Taizong greatly acclaimed the monk’s feat and gave him tremendous support. Moreover, Taizong personally wrote the foreword for Xuanzang’s collections. It began with an exposition on heaven and earth, yin and yang, transformation of the four seasons, the visible and the intangible, macroscopic and microscopic, then transitioned to the power of Buddhist teachings, and praised the incredible feat of seeking the Buddhist scriptures. The foreword is majestic in its momentum, yet elegant in its literary style.

Read more: Epoch Times – At the Apex of Chinese Culture.

More articles: The Tang Dynasty, a Prosperous Time for Ancient China

Tang Dynasty Poems: Visions of Paradise

24 March, 2010 at 09:49 | Posted in Chinese culture, Tang Dynasty | 6 Comments
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Endless Yearning (I)

I am endlessly yearning
To be in Changan,
Insects hum of autumn by the gold brim of the well
A thin frost glistens like little mirrors on my cold mat,
The high lantern flickers, and deeper grows my longing
I lift the shade and, with many a sigh, gaze upon the moon,
Single as a flower, centred from the clouds
Above, I see the blueness and deepness of the sky
Below, I see the greenness and the restlessness of water…
Heaven is high, Earth wide, bitter between them flies my sorrows
Can I dream through the gateway, over the mountain?
Endless longing
Breaks my heart.
–Li Bai

A Visit to Sky-Mother Mountain in a Dream

So, longing in my dreams for Wu and Yue
One night I flew over Mirror Lake under the moon,
The moon cast my shadow on the water
And travelled with me all the way to Shanxi,
The lodge of Lord Xie still remained
Where green waters swirled and the cry of apes was shrill,
Donning the shoes of Xie
I climbed the dark ladder of clouds,
Midway, I saw the sun rise from the sea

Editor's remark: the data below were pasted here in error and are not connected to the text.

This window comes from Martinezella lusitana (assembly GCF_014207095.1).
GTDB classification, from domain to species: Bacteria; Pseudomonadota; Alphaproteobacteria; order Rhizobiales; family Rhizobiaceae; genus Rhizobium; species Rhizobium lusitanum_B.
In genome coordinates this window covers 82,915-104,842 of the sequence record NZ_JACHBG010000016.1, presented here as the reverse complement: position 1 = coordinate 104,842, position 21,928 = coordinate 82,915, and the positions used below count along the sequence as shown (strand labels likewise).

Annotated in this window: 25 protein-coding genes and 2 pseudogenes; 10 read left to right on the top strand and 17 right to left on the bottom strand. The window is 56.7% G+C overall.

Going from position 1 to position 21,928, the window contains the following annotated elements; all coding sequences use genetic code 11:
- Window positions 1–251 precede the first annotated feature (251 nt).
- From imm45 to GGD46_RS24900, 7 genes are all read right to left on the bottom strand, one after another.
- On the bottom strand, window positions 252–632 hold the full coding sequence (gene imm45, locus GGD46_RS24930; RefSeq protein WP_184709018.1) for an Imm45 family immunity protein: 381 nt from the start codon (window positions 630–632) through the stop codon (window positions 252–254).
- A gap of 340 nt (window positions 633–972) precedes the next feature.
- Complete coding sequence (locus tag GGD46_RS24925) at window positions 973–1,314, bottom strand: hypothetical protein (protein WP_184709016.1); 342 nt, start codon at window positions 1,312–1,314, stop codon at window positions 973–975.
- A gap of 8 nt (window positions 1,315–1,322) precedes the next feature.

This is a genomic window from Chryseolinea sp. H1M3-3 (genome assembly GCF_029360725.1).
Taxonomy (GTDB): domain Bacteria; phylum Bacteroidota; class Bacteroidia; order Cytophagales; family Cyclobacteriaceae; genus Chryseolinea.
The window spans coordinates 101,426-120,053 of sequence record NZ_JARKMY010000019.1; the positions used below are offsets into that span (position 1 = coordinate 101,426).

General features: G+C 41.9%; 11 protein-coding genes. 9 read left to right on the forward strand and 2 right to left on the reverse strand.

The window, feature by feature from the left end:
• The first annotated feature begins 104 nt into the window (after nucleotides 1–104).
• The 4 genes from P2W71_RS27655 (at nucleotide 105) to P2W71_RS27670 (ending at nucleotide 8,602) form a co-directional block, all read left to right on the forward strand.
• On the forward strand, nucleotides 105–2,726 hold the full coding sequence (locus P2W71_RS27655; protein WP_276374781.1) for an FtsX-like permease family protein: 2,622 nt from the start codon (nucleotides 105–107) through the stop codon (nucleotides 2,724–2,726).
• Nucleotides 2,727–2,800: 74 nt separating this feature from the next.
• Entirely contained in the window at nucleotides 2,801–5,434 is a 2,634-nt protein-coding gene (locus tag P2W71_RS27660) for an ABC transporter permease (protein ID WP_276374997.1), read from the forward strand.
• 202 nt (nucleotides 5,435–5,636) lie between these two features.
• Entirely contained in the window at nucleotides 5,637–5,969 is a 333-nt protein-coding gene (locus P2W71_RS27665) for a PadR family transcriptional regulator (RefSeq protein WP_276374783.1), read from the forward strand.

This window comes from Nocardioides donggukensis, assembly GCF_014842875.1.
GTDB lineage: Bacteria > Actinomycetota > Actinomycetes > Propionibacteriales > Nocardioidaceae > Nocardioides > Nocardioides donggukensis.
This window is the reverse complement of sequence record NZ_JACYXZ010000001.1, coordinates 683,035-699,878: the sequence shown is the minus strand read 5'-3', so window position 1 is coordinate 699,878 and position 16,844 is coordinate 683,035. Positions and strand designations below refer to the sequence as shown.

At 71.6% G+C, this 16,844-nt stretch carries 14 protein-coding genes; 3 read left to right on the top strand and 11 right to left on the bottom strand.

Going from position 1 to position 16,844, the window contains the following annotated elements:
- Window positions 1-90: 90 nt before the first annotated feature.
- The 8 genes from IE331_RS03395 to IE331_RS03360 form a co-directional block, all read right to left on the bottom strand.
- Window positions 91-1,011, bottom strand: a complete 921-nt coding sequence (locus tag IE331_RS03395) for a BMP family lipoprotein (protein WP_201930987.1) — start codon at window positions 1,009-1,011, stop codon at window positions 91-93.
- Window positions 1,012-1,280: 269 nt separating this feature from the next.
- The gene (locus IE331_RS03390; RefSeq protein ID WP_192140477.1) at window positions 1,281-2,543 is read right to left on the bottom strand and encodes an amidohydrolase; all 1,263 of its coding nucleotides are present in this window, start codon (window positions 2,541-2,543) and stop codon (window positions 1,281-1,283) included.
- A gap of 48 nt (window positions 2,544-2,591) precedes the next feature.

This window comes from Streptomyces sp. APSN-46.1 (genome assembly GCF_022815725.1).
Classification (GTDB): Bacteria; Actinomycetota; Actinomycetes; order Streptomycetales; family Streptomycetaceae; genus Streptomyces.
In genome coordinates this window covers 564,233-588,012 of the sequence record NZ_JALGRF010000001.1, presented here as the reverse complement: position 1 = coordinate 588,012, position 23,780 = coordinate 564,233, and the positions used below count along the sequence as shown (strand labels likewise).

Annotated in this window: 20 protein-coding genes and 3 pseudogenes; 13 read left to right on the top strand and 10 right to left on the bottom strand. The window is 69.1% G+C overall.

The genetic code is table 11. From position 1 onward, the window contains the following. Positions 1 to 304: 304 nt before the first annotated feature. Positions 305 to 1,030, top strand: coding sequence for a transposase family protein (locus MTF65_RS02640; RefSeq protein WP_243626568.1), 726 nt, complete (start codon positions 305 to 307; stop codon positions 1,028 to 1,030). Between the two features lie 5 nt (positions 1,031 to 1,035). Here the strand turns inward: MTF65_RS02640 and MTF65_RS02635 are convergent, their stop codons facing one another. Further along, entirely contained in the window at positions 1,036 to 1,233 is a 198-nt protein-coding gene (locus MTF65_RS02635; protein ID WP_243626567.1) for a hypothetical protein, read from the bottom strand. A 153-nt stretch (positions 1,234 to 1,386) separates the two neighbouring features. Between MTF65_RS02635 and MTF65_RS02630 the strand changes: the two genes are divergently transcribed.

Heard the Cock of Heaven crow,
And my path twisted through a thousand crags
Enchanted by flowers I leaned against a rock
And suddenly all was dark,
Growls of bears and snarls of dragons echoed
Among the rocks and streams,
The deep forest appalled me, I shrank from the lowering cliffs,
Dark were the clouds, heavy with rain
Waters boiled into misty spray,
Lightening flashed, thunder roared
Peaks tottered, boulders crashed,
And the stone gate of a great cavern
Yawned open,
Below me, a bottomless void of blue
Sun and moon gleaming on terraces of silver and gold,
With rainbows for garments, and winds for horses
The lords of the clouds descended, a mighty host,
Phoenixes circled the chariots, tigers played zithers
As the immortals went by, rank upon rank.
–Li Bai

A Ballad of Heaven

The River of Heaven wheels round at night
Drifting the circling stars,
At Silver Bank, the floating clouds
Mimic the murmur of water.
By the Palace of Jade the cassia blossoms
Have not yet fallen,
Fairy maidens gather their fragrance
For their dangling girdle-sachets.

The Princess from Ch’in rolls up her blinds,
Dawn at the north casement.
In front of the window, a planted kola nut
Dwarfs the blue phoenix.
The King’s son plays his pipes
Long as goose quills,
Summoning dragons to plough the mist
And plant Jade Grass.

Sashes of pink as clouds at dawn
Skirts of lotus-root silk,
They walk on Blue Island, gathering
Fresh orchids in spring.

She points to Hsi Ho in the east
Deftly urging his steeds,
While land begins to rise from the sea
And stone hills wear away.
–Li He

On the Way Back to the Old Residence

Travelling to Heaven in dreams
There is another space and dimension in the kettle
Overlook the human Earth,
That is easily withered and rotten.
–Li Bai

Ling Xu Mountain

Leaving the human world
Going toward the path to Heaven;
Upon Consummation through cultivation,
Then follow the clouds to Heaven,
Caves hidden under pine trees,
Deep and unseen among the peach blossoms;
–Li Bai

It is evident in the Tang dynasty poetry that they believe to be a human being on Earth is not the sole purpose of life. Tang people understood that reaching the happiness of heaven through cultivation and Consummation is the goal to be achieved. This is the predominant message that Tang poems have passed down to us.


All paintings by Zhang Cuiying